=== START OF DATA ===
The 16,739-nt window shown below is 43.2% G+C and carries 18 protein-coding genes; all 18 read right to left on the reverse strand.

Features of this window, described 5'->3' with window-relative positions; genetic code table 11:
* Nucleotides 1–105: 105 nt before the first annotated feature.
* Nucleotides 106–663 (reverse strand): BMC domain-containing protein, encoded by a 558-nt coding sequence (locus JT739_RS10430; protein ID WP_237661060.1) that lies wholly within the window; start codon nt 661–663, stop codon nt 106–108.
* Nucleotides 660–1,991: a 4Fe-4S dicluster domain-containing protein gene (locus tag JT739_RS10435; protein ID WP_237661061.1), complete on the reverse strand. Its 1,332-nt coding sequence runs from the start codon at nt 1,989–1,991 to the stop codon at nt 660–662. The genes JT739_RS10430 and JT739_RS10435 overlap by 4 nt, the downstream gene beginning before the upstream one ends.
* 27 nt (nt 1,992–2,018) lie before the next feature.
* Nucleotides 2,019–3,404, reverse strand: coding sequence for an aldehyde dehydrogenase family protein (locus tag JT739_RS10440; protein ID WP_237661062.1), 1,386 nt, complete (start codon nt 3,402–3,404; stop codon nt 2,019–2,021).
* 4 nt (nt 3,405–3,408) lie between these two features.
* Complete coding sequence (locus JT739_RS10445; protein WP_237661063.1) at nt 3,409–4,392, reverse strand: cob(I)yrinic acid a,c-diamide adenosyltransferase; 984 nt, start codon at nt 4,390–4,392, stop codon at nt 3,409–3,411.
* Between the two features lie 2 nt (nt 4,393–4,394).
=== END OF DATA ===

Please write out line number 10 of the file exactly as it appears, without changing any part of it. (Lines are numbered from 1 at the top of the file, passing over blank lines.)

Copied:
* Between the two features lie 2 nt (nt 4,393–4,394).